From Stumptown to Intelligentsia, there’s a major prepackaged coffee recall. But there are also recalls on protein drinks and oat milk, too.
A voluntary recall of milk alternatives, prepackaged coffee products, and protein and nutritional supplements has been announced. The voluntary recall impacts 53 products in total, spanning 12 popular brands. Lyons Magnus LLC, along with the Food and Drug Administration (FDA), issued the recall after discovering potential bacterial contamination.
Here’s what you need to know now.
What is being recalled?
On July 28, Lyons Magnus LLC issued a voluntary recall in conjunction with the FDA due to the potential for microbial contamination, including from the bacteria Cronobacter sakazakii. The recall spans a wide variety of milk alternatives, prepackaged coffee products, and nutritional supplements, affecting 53 products total.
"Preliminary root cause analysis shows that the products did not meet commercial sterility specifications," Lyons Magnus said in a statement about the recall.
The recall notice does state that the “list of recalled products does not include products intended for infants (i.e. under the age of one).”
The brands listed in the recall include Oatly, Kate Farms, Lyons Barista Style, Aloha, Glucerna, Imperial, Intelligentsia, Stumptown, and Premier Protein, among others. The products, which are offered in various formats, were distributed nationally both online and in stores, including at places such as Walmart, Sam’s Club, Costco, Walgreens, and more.
The FDA website has the complete list of recalled products, along with the lot codes and expiration dates, which range from Nov. 1, 2022 through Sept. 9, 2023.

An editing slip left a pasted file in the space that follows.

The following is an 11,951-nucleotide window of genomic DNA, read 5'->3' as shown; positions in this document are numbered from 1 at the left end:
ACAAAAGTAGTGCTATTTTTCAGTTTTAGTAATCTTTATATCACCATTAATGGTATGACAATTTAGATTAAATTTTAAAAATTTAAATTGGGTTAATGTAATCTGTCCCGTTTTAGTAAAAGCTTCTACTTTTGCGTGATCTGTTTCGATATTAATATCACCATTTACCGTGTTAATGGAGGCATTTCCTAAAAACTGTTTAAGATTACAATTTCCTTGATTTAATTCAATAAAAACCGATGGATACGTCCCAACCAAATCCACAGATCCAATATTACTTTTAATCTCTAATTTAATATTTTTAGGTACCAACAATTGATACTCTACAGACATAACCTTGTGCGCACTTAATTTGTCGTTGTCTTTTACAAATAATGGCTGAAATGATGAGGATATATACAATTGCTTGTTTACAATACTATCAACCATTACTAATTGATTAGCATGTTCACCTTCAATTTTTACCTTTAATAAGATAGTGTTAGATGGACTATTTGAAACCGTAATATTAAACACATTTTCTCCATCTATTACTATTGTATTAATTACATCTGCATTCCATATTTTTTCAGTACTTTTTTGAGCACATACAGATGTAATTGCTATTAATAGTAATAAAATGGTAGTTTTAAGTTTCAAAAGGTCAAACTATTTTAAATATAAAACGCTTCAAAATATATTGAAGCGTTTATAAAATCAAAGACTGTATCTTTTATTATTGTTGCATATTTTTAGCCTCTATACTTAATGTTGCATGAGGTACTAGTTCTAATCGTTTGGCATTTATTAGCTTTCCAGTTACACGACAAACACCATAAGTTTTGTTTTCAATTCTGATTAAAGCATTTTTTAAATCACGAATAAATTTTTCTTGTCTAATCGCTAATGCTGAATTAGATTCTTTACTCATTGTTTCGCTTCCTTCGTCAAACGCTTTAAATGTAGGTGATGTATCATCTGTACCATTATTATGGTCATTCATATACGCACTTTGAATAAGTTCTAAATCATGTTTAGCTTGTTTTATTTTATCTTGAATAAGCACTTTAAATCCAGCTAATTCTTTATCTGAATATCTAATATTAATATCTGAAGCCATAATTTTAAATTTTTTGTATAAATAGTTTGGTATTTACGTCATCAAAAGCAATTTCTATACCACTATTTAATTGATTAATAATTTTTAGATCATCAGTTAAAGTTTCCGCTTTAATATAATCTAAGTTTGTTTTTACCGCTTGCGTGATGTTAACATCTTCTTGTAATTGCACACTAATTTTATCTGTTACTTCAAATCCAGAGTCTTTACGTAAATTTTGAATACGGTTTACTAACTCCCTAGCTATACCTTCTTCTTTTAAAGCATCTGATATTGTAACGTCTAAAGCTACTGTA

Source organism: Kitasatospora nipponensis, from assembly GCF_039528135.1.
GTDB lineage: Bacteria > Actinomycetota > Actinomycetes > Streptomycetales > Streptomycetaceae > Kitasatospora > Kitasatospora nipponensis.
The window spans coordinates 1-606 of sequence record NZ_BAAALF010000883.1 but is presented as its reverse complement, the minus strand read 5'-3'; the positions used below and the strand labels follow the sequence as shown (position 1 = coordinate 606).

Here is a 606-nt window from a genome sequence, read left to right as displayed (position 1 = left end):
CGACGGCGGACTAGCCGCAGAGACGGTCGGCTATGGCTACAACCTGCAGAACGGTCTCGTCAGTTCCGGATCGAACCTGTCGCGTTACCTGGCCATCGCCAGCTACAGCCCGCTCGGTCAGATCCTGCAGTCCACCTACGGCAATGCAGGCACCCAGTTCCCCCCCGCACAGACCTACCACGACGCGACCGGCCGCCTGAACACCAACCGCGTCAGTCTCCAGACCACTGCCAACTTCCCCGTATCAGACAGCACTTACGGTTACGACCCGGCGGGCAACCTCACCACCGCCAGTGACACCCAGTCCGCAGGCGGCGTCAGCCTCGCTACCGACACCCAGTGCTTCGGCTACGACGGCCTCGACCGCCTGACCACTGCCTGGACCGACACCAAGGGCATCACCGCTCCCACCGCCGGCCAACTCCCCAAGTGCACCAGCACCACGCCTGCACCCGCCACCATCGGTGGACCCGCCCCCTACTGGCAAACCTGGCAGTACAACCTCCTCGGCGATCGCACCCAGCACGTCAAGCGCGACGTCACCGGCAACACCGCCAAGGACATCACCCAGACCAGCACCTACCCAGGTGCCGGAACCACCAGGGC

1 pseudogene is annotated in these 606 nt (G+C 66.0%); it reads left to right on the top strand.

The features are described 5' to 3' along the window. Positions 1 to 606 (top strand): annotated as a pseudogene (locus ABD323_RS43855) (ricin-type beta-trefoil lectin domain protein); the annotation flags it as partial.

At the time of publishing, there haven’t been any adverse reactions reported to the FDA in relation to the recalled Lyons Magnus LLC products.
What is Cronobacter sakazakii?
Cronobacter sakazakii infection has been in the news recently, as it was the same bacteria detected in some recalled infant formula, leading to the shutdown of Abbott Nutrition’s facility in Sturgis, Michigan, which contributed to the months-long protracted infant formula shortage crisis.
According to the Centers for Disease Control and Prevention, Cronobacter infections are not common. However, they can be deadly to infants. Infection can also lead to serious illness or death among those with weakened immune systems and people 65 years and older.
“Cronobacter can cause diarrhea and urinary tract infections in people of all ages, but infection can be very serious in infants,” the CDC explains. The first symptoms of potential infection from the bacteria are often fever and low energy.
“In adults, the symptoms of a cronobacter infection can vary from person to person,” WebMD reports. “But it generally causes diarrhea (loose poop) and urinary tract infections (UTIs). It can also cause problems in places where you might have scraped your skin, have cuts, or in places where you’ve had surgery.”
What to do if you have any of the recalled products?
The FDA is advising that anyone who has one of the recalled products at home immediately dispose of it or return it to the place of purchase for a refund.